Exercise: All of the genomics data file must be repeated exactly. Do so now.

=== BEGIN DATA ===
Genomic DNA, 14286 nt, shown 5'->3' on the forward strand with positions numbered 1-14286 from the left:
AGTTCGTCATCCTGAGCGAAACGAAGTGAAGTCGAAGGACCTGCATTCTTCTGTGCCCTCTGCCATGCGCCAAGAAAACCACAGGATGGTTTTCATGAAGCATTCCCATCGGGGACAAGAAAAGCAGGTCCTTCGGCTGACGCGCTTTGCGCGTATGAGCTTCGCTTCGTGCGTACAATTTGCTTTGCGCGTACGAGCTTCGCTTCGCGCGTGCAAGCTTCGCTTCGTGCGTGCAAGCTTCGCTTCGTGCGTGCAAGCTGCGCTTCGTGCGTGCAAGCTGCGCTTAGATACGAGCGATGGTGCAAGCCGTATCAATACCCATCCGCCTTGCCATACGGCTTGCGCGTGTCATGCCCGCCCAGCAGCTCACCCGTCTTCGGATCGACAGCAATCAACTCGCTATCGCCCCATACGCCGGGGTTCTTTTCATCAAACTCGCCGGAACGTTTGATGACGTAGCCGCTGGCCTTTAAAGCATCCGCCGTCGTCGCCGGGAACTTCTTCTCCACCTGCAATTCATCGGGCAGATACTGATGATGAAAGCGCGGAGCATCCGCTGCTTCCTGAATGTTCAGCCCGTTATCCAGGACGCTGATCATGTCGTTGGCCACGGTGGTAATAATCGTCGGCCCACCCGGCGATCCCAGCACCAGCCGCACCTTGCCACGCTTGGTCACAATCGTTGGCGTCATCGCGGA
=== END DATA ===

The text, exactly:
Genomic DNA, 14286 nt, shown 5'->3' on the forward strand with positions numbered 1-14286 from the left:
AGTTCGTCATCCTGAGCGAAACGAAGTGAAGTCGAAGGACCTGCATTCTTCTGTGCCCTCTGCCATGCGCCAAGAAAACCACAGGATGGTTTTCATGAAGCATTCCCATCGGGGACAAGAAAAGCAGGTCCTTCGGCTGACGCGCTTTGCGCGTATGAGCTTCGCTTCGTGCGTACAATTTGCTTTGCGCGTACGAGCTTCGCTTCGCGCGTGCAAGCTTCGCTTCGTGCGTGCAAGCTTCGCTTCGTGCGTGCAAGCTGCGCTTCGTGCGTGCAAGCTGCGCTTAGATACGAGCGATGGTGCAAGCCGTATCAATACCCATCCGCCTTGCCATACGGCTTGCGCGTGTCATGCCCGCCCAGCAGCTCACCCGTCTTCGGATCGACAGCAATCAACTCGCTATCGCCCCATACGCCGGGGTTCTTTTCATCAAACTCGCCGGAACGTTTGATGACGTAGCCGCTGGCCTTTAAAGCATCCGCCGTCGTCGCCGGGAACTTCTTCTCCACCTGCAATTCATCGGGCAGATACTGATGATGAAAGCGCGGAGCATCCGCTGCTTCCTGAATGTTCAGCCCGTTATCCAGGACGCTGATCATGTCGTTGGCCACGGTGGTAATAATCGTCGGCCCACCCGGCGATCCCAGCACCAGCCGCACCTTGCCACGCTTGGTCACAATCGTTGGCGTCATCGCGGA